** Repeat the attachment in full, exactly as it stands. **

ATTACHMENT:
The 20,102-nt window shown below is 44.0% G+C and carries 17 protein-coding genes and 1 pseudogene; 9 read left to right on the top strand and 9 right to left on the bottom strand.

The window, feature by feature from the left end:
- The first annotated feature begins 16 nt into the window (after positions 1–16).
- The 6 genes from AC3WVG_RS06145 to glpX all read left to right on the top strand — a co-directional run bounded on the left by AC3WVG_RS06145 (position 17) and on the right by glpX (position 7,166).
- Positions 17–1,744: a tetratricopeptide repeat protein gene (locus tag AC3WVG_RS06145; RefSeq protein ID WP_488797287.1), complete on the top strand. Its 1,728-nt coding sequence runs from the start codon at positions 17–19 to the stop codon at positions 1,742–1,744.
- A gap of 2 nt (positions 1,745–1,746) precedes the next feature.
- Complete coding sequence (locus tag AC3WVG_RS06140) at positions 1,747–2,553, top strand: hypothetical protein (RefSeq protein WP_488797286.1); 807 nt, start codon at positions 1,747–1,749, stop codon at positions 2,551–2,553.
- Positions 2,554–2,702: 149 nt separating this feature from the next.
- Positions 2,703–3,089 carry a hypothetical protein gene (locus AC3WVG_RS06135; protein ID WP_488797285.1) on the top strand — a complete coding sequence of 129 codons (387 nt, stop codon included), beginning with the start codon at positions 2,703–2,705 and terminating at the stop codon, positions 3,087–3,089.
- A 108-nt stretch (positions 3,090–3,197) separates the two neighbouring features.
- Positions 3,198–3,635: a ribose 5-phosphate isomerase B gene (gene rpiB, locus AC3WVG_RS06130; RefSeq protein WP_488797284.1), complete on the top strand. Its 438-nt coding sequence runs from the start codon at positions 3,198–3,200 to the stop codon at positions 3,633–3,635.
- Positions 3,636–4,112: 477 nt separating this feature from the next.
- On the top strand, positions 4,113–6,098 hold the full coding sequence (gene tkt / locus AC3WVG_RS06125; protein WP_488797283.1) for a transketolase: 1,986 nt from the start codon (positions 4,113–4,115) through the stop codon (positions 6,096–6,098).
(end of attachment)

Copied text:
The 20,102-nt window shown below is 44.0% G+C and carries 17 protein-coding genes and 1 pseudogene; 9 read left to right on the top strand and 9 right to left on the bottom strand.

The window, feature by feature from the left end:
- The first annotated feature begins 16 nt into the window (after positions 1–16).
- The 6 genes from AC3WVG_RS06145 to glpX all read left to right on the top strand — a co-directional run bounded on the left by AC3WVG_RS06145 (position 17) and on the right by glpX (position 7,166).
- Positions 17–1,744: a tetratricopeptide repeat protein gene (locus tag AC3WVG_RS06145; RefSeq protein ID WP_488797287.1), complete on the top strand. Its 1,728-nt coding sequence runs from the start codon at positions 17–19 to the stop codon at positions 1,742–1,744.
- A gap of 2 nt (positions 1,745–1,746) precedes the next feature.
- Complete coding sequence (locus tag AC3WVG_RS06140) at positions 1,747–2,553, top strand: hypothetical protein (RefSeq protein WP_488797286.1); 807 nt, start codon at positions 1,747–1,749, stop codon at positions 2,551–2,553.
- Positions 2,554–2,702: 149 nt separating this feature from the next.
- Positions 2,703–3,089 carry a hypothetical protein gene (locus AC3WVG_RS06135; protein ID WP_488797285.1) on the top strand — a complete coding sequence of 129 codons (387 nt, stop codon included), beginning with the start codon at positions 2,703–2,705 and terminating at the stop codon, positions 3,087–3,089.
- A 108-nt stretch (positions 3,090–3,197) separates the two neighbouring features.
- Positions 3,198–3,635: a ribose 5-phosphate isomerase B gene (gene rpiB, locus AC3WVG_RS06130; RefSeq protein WP_488797284.1), complete on the top strand. Its 438-nt coding sequence runs from the start codon at positions 3,198–3,200 to the stop codon at positions 3,633–3,635.
- Positions 3,636–4,112: 477 nt separating this feature from the next.
- On the top strand, positions 4,113–6,098 hold the full coding sequence (gene tkt / locus AC3WVG_RS06125; protein WP_488797283.1) for a transketolase: 1,986 nt from the start codon (positions 4,113–4,115) through the stop codon (positions 6,096–6,098).